The strangest thing to me about the entire event is that nothing went as I would have expected. Of course I didn’t expect to get hit by a car, but then when I did, I expected the driver to feel some sense of responsibility or remorse not aggression and anger towards the victim. I expected that when the police arrived they would tend to the possibly injured cyclist and try to understand the situation instead of arriving with a defensive attitude for the driver and preconceived ideas on my behavior from earlier events. The last thing that I expected is that I would have received a citation for being an obstacle in the road while the driver that hit me was free to go. These things bother me at a deep level particularly because it was in our neighborhood only blocks from our house at a swimming pool that we thought would be great for our girls to walk to in the summers when they were older.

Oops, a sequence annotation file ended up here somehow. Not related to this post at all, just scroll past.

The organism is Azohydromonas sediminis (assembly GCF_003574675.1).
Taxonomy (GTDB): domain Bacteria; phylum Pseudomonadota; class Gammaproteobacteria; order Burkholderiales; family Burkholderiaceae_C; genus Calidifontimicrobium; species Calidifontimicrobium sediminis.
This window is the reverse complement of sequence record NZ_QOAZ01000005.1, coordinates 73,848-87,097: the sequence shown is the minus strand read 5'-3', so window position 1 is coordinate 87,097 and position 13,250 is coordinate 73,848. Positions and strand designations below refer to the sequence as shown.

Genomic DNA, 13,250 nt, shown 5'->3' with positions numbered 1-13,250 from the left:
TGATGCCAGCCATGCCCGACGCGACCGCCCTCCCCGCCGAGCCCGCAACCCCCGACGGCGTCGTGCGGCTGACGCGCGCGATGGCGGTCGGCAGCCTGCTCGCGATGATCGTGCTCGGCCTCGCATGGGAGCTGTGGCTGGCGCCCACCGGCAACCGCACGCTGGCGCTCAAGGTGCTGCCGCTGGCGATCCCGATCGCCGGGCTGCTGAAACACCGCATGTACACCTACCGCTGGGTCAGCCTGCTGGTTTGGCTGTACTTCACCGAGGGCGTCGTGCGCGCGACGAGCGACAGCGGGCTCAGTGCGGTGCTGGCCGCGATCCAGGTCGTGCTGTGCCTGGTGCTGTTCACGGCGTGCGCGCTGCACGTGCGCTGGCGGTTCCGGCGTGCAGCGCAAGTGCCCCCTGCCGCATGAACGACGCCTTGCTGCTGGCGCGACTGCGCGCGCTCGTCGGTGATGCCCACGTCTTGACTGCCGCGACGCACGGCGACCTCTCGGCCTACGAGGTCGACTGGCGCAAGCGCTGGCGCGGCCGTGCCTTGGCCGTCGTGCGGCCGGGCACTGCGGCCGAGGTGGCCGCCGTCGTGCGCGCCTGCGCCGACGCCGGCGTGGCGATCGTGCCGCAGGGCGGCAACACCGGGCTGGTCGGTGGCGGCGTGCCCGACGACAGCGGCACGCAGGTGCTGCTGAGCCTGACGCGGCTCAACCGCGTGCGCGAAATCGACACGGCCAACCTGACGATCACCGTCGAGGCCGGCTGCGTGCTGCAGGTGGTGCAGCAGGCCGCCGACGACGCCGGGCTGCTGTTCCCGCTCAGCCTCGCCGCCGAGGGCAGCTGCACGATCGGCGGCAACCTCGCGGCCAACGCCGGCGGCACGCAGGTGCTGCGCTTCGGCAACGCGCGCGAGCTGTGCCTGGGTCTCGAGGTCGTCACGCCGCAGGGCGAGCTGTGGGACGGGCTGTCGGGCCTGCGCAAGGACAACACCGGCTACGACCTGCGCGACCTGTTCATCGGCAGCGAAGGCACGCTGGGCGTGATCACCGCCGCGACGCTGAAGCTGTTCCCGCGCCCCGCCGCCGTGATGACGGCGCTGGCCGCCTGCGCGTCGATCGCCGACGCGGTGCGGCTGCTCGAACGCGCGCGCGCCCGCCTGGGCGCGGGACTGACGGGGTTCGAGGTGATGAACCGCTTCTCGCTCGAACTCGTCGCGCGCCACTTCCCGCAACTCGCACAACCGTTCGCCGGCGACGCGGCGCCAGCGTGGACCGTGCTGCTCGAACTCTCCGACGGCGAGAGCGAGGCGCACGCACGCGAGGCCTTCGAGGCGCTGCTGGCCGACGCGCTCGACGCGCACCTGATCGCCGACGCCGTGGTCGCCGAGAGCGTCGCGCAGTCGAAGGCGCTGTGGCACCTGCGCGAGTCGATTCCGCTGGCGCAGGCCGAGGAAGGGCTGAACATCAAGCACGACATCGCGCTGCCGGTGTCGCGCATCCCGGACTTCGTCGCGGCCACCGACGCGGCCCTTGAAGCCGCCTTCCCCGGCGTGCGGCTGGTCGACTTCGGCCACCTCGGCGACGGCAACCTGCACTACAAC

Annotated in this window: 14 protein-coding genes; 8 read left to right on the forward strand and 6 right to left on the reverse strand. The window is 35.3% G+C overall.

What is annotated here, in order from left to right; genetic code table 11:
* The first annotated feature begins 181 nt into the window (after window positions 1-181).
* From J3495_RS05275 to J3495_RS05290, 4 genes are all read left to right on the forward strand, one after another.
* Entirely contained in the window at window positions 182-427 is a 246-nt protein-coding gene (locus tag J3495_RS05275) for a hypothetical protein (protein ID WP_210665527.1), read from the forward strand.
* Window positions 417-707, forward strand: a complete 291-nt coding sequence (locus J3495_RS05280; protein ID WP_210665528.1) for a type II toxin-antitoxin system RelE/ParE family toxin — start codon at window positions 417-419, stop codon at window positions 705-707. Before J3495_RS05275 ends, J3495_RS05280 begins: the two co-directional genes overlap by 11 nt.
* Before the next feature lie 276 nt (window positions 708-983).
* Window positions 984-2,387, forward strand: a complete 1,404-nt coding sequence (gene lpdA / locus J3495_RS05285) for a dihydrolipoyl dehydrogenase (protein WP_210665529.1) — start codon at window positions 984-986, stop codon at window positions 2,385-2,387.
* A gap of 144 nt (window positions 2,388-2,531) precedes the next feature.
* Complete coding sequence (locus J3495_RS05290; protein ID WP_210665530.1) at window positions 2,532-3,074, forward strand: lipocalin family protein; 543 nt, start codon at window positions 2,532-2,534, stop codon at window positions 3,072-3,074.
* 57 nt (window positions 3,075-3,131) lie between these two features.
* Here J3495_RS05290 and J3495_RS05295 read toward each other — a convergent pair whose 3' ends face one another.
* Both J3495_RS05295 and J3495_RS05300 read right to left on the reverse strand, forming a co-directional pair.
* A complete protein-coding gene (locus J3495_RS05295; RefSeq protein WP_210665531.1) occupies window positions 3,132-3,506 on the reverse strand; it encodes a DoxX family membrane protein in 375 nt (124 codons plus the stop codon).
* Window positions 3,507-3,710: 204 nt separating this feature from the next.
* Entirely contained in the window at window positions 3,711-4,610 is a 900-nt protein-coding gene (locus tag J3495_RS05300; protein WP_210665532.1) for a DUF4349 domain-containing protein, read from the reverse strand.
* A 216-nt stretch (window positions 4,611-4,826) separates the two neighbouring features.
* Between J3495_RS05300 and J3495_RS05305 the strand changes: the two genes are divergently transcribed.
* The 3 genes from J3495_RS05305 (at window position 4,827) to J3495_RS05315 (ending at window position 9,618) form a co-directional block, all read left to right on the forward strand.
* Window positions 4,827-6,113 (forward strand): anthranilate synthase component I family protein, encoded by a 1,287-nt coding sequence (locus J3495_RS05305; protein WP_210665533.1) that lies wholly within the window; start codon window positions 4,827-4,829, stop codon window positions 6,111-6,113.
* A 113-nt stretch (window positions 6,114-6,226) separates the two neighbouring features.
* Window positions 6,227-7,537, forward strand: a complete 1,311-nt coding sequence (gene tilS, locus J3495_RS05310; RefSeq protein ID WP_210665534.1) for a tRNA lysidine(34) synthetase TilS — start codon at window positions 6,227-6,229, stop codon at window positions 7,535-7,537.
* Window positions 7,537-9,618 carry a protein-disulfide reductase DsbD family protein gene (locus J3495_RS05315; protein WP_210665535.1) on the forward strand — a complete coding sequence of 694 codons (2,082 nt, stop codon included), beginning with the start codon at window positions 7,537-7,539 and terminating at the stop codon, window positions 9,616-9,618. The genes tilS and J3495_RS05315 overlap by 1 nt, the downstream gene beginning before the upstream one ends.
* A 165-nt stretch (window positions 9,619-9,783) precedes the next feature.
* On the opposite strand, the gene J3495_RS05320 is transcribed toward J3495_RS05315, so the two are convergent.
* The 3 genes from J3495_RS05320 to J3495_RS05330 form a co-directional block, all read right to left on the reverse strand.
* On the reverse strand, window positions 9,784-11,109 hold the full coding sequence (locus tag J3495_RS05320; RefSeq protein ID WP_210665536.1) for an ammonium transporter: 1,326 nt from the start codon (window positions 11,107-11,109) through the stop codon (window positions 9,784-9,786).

After looking at the Google Street View, I can’t help but think the ultra-wide roadway, the lack of a 4 way stop, lack of any pedestrian/children warning signs, and vehicle speed of the Corolla all add up to a perilous situation for pedestrians and cyclists. Given the road curve, I question whether there’s sufficient line-of-sight to make this intersection safe for anyone. I’ve swam at that pool, and that huge roadway could definitely use a crosswalk for children and parents to safely make it across. Perhaps a 4-way stop and crosswalk are called for? Alex’s accident should be seen as an opportunity to make a dangerous situation safer, especially since he survived unscathed. There are plenty of lessons to be learned here for drivers, cyclists, police officers, pedestrians, and traffic engineers. Let’s make this situation work towards a better future and not a bitter one.